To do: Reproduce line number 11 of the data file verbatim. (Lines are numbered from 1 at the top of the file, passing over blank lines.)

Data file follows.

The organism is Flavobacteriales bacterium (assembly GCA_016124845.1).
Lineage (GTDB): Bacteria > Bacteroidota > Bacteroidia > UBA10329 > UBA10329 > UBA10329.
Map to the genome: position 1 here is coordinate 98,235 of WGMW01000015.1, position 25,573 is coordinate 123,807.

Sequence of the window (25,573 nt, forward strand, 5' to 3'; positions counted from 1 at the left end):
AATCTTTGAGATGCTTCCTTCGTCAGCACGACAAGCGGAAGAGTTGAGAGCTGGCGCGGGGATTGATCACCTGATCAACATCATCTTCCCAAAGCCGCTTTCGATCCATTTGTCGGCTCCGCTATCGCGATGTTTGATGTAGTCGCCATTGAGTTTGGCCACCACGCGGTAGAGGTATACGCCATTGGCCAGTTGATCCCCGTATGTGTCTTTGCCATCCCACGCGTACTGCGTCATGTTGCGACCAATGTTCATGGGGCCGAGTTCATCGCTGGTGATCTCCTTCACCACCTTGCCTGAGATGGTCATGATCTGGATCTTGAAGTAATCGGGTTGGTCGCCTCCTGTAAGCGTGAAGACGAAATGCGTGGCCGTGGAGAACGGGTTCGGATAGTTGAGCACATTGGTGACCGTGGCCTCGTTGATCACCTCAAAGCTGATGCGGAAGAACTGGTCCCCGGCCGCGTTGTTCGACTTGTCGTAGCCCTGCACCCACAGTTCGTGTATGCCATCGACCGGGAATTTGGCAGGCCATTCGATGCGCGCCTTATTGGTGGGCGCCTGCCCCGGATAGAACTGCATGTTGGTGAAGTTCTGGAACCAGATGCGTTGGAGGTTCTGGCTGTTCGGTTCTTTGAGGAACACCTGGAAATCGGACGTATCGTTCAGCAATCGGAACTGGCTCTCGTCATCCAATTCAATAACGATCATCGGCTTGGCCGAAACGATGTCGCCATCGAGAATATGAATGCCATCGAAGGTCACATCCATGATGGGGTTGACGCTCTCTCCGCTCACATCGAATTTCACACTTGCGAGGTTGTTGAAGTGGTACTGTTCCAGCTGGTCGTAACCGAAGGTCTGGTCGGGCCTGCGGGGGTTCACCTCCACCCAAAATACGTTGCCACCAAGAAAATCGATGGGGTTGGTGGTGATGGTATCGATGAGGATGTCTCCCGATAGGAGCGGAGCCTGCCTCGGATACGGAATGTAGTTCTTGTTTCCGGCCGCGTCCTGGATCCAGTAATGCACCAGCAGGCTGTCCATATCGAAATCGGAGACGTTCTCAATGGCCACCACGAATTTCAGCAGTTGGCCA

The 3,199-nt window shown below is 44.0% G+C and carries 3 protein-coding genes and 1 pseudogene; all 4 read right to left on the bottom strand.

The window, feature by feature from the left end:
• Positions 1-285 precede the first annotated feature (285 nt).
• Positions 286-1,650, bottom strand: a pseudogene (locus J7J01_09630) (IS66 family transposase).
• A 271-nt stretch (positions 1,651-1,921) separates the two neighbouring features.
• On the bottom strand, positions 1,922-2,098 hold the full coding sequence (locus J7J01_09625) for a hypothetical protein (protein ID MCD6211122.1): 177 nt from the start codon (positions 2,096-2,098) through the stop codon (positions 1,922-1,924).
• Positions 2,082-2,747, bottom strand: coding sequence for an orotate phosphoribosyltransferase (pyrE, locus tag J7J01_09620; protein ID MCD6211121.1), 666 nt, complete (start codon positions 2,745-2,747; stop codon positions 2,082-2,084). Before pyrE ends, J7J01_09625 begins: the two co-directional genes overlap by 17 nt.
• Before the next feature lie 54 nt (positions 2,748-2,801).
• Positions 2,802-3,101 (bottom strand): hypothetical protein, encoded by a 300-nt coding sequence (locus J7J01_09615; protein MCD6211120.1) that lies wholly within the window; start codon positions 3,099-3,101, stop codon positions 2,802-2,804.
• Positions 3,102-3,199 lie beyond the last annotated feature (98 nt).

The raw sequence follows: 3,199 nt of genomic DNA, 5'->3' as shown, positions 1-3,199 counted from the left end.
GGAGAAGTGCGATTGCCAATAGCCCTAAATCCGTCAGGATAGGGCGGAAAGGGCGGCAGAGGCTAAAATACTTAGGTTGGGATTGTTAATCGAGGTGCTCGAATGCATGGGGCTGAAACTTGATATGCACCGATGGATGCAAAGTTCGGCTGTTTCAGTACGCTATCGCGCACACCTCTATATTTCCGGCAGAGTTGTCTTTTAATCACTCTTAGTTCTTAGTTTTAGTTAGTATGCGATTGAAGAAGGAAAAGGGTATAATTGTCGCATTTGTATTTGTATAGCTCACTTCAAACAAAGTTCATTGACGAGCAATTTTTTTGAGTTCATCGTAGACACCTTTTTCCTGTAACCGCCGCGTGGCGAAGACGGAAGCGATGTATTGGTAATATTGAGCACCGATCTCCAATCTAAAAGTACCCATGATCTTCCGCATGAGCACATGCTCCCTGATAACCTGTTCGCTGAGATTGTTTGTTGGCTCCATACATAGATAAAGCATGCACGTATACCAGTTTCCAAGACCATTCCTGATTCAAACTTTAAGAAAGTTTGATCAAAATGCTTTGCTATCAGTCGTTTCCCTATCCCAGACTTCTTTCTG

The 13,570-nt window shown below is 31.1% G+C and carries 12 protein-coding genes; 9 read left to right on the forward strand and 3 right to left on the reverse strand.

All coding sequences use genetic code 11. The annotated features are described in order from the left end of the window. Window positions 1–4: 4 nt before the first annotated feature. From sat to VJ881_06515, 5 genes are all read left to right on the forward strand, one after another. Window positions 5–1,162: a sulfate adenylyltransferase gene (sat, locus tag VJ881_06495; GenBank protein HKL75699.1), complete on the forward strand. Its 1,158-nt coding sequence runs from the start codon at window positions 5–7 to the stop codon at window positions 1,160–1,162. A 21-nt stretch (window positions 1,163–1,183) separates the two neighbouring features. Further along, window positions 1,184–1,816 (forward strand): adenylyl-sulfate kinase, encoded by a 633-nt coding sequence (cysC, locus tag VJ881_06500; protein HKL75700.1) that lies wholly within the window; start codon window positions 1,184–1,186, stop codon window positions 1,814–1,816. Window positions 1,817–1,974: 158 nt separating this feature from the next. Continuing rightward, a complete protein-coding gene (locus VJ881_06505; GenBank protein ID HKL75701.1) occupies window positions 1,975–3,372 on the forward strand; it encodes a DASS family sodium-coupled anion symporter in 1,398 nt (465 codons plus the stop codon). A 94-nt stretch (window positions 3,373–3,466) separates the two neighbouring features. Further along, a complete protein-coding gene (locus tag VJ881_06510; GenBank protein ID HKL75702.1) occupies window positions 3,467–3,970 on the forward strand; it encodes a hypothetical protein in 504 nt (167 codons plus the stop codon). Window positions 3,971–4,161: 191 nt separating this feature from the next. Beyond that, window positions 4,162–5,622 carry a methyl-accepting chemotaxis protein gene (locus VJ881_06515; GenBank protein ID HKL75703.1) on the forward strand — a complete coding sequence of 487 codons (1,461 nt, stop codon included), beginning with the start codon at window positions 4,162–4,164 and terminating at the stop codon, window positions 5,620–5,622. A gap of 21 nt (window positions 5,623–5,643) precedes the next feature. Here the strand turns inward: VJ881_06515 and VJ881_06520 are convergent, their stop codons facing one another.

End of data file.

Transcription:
• On the bottom strand, positions 1,922-2,098 hold the full coding sequence (locus J7J01_09625) for a hypothetical protein (protein ID MCD6211122.1): 177 nt from the start codon (positions 2,096-2,098) through the stop codon (positions 1,922-1,924).